Good objects contain just enough of the system so we can look into two or four of them and not feel overwhelmed. I’ve heard complaints about OO systems that we have to jump from class to class to figure out what’s going on. And this is partly true. Procedural code, which describes a behavioral recipe step-by-step, is very easy to understand. I would argue that OO is easier, once you get used to it, and once you trust some of the objects in your system to behave as expected. If I’m trying to understand class Foo, and class Foo delegates to class Bar, my need to go and learn class Bar depends upon how well-named Bar’s methods are, and whether I trust Bar. Again, if we’ve tested the snot outta Bar, why would I need to examine Bar? I need only read Foo’s code (better yet, Foo’s tests!) to figure out what Foo is doing.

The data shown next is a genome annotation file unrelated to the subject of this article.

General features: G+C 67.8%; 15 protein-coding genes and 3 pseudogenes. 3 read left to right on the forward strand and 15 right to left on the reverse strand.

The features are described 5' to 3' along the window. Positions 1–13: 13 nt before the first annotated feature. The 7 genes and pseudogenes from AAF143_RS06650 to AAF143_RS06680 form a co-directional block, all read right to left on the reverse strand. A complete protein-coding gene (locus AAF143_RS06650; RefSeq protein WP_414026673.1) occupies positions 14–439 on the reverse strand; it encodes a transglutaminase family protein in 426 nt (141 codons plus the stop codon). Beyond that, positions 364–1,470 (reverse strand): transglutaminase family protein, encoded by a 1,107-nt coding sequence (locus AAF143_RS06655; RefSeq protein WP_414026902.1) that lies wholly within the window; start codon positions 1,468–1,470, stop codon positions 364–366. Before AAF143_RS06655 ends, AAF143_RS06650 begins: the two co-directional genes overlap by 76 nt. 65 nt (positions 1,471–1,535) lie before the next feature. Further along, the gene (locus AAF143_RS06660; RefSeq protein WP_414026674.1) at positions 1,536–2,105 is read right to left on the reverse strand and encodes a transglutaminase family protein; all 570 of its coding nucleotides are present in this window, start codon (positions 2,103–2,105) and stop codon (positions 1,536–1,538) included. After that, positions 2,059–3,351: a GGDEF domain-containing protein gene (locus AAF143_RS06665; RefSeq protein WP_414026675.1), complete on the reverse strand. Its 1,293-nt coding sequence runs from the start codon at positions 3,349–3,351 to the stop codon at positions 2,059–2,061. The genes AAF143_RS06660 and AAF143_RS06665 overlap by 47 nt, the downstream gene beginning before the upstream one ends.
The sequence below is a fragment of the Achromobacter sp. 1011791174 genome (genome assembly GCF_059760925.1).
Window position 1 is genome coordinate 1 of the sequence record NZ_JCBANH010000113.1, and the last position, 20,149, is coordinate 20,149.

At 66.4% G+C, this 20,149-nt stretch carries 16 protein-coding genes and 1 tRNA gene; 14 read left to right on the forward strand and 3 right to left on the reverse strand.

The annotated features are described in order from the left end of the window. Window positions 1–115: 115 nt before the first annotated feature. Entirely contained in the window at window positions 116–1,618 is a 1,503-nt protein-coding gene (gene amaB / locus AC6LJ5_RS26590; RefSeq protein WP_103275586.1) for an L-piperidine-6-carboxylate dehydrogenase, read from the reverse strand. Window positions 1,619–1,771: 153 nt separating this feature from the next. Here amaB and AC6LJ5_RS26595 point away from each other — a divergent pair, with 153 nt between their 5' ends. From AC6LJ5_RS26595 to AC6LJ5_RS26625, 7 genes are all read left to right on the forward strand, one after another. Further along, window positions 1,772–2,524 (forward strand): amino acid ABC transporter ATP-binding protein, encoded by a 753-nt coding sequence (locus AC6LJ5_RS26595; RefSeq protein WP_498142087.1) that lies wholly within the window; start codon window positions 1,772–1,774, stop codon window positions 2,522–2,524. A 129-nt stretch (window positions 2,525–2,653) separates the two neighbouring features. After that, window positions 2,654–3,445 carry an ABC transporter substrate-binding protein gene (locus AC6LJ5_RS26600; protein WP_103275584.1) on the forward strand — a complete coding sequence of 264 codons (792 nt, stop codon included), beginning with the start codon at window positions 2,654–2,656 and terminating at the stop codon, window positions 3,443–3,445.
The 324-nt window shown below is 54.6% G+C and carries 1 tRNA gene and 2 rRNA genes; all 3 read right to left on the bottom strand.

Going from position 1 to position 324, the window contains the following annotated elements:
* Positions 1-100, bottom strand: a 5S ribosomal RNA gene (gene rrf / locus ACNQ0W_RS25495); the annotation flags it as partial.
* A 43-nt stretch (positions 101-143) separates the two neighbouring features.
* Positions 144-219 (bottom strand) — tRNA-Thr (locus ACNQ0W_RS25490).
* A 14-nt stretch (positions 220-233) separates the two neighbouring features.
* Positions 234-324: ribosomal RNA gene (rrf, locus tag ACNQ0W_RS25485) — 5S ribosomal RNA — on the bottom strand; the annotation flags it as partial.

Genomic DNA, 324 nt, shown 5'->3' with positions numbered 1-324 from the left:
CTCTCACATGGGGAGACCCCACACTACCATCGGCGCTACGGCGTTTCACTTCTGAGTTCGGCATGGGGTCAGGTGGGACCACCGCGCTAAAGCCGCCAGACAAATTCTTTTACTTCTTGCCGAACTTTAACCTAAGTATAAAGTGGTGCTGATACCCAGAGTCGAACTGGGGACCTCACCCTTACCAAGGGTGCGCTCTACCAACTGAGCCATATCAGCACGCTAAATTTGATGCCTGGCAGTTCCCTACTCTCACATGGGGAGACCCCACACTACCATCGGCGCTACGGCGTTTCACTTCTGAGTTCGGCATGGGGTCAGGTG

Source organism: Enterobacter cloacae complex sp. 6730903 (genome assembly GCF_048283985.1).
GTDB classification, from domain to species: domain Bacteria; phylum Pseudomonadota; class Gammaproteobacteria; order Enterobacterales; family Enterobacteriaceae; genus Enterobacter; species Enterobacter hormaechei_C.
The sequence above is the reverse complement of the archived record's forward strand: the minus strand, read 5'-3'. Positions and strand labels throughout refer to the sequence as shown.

When it comes time to add some feature to the system, we benefit greatly if changes can be understood and implemented using the classes and abstractions already available to us. If not, then that’s a great opportunity to refactor to the point where the changes are isolated to a small set of new and existing classes. In 2001 Jim Shore and I enhanced the input and output of a whole software suite to support a broader set of international characters, by changing two methods in one class.
As your system grows, objects need to become more concise and specific, not less. This does trend towards smaller objects that cooperate with each other in the aggregate, in order to get important stuff done. If one object does one thing over there, it can do the same thing over here. There, now I’ve covered “reuse.”
I’ve also set myself up nicely for the third point.